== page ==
By Sarumarine 1 Comments
I find myself fortunate for playing the very excellent Rhythm Heaven Fever before taking on its handheld counterpart, Rhythm Heaven on the DS. Unlike the console version, this game is rage inducing with some pretty clumsy touch controls that make keeping the rhythm a chore rather than a joy. I think it's important I set the tone right up front, because much like the Okamiden Recently Played, I don't know if I'll be able to complain about this game without coming off like an asshole or unrealistically angry. I'm certainly going to try, but I don't like my chances.
Rhythm Heaven on the DS only seems to know how to make rhythm totally aggravating. And that fucking sucks.
Rhythm Heaven (Feel Bad Nonsense with Music: The Game)
A long time ago I played a store demo of Rhythm Heaven that involved the very first mini-game Built to Scale. It was a frustrating experience that left me cold on the whole idea. At the same time, it was a store demo where I could hardly hear the music and had to hunch over a DS at a strange angle. Then a few months ago I played Fever on the Wii and had a blast, experiencing the very best of weird Japanese visuals and damn catchy songs where hitting one or two buttons at the right time was extremely satisfying. And I wanted more. Even with the content in Fever (and the damn hard Perfect challenges) I wanted to see some more Rhythm Heaven madness. Lucky for me the DS version had come out ages ago and was pretty cheap online. I was willing to give it another chance considering I had a better idea what this series was about.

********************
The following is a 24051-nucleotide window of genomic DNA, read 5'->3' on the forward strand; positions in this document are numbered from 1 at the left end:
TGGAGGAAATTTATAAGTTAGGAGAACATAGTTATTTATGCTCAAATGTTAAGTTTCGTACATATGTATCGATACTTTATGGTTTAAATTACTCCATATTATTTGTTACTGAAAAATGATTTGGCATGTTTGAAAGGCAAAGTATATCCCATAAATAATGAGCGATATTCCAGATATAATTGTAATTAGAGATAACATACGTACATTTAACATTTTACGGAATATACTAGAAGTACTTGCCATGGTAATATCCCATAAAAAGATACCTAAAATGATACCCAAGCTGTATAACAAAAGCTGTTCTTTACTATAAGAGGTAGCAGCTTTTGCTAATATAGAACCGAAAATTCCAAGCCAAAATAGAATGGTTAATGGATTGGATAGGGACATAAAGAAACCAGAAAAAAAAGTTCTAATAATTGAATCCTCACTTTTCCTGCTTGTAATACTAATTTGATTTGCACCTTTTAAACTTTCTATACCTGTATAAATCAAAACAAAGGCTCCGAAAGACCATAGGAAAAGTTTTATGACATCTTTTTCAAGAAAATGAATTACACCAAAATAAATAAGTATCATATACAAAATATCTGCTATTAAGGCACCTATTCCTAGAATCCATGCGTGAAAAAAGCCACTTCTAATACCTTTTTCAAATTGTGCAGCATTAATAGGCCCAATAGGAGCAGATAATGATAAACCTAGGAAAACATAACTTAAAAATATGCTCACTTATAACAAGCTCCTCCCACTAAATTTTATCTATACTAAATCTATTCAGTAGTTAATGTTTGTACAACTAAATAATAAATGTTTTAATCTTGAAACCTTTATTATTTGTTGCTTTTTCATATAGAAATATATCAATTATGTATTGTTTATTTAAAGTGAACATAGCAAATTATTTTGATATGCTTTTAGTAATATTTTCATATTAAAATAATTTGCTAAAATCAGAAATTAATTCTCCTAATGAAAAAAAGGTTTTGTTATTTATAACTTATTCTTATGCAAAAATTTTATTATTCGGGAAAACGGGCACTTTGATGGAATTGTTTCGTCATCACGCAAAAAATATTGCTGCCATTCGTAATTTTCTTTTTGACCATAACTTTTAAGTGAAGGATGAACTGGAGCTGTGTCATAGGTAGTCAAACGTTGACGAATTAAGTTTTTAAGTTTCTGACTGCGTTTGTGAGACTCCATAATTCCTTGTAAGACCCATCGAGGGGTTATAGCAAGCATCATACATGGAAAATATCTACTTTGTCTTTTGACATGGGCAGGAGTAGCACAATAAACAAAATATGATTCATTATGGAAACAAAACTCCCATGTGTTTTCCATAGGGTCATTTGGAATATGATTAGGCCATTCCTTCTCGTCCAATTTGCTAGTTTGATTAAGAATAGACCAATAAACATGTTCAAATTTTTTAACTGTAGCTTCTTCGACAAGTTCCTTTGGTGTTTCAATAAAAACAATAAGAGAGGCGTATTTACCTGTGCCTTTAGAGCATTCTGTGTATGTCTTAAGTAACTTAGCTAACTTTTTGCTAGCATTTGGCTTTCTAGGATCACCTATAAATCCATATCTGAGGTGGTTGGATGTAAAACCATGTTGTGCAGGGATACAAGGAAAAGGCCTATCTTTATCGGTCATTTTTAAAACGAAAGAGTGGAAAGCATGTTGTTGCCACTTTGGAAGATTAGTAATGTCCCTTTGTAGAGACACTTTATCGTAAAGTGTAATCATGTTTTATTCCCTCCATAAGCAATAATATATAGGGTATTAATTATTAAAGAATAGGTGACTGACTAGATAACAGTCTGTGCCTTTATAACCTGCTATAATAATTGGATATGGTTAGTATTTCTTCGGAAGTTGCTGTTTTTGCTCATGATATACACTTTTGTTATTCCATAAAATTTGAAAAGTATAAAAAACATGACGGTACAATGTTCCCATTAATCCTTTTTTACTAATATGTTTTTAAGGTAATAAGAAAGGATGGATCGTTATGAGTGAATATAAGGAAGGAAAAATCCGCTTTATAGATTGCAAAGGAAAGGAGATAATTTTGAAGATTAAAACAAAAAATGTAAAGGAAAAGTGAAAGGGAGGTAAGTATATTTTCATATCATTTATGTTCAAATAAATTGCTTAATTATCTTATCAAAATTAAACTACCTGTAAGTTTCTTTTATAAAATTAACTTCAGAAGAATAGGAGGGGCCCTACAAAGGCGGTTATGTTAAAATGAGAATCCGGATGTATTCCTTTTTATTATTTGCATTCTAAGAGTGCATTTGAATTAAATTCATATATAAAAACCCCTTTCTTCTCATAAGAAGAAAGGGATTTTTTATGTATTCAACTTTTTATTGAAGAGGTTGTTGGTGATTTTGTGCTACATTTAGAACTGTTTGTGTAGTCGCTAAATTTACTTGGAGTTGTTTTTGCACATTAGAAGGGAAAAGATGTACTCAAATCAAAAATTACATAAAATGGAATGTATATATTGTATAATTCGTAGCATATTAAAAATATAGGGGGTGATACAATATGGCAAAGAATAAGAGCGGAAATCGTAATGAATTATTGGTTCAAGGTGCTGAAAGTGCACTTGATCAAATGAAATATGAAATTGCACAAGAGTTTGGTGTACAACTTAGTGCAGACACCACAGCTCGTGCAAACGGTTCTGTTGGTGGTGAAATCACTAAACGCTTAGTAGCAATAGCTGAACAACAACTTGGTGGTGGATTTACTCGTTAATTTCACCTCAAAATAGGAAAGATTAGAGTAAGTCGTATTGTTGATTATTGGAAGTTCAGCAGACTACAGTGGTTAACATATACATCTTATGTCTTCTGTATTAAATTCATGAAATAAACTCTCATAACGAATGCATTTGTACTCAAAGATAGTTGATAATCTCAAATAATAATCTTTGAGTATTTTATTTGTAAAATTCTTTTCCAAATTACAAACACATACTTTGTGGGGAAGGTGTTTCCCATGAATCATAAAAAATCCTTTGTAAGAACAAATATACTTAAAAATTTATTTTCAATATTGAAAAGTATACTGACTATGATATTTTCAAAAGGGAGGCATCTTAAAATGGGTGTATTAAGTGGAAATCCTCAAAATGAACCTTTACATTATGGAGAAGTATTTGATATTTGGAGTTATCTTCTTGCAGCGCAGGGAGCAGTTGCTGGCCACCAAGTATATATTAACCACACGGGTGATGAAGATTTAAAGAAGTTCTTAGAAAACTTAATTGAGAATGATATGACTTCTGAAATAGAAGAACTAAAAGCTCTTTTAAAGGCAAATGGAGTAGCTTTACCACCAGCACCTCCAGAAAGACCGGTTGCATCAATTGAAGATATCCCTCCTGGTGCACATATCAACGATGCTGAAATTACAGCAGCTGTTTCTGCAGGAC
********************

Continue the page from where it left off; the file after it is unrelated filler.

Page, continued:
Unfortunately, this is more of a lesson in knowing when to be satisfied. It doesn't help that Rhythm Heaven is pretty mean spirited and has a bad habit of throwing patterns at you that aren't covered in tutorial sections. One dickish remix starts out giving you a long sequence to match but then switches it in the middle of your turn to another game, guaranteeing you'll mess up the next part unless you already knew that was going to happen. Other remixes lack audio cues, ambushing you with the next game without proper set up. In many cases it has less to do with rhythm and more about knowing when the game is going to sucker punch you. Sure, Fever had its moments too. But it always messed with visuals and never screwed with the beat. I don't get that feeling for Rhythm Heaven. I just feel like the game is doing its best to make sure I don't have fun.
Flail to the Beat (Try Again!)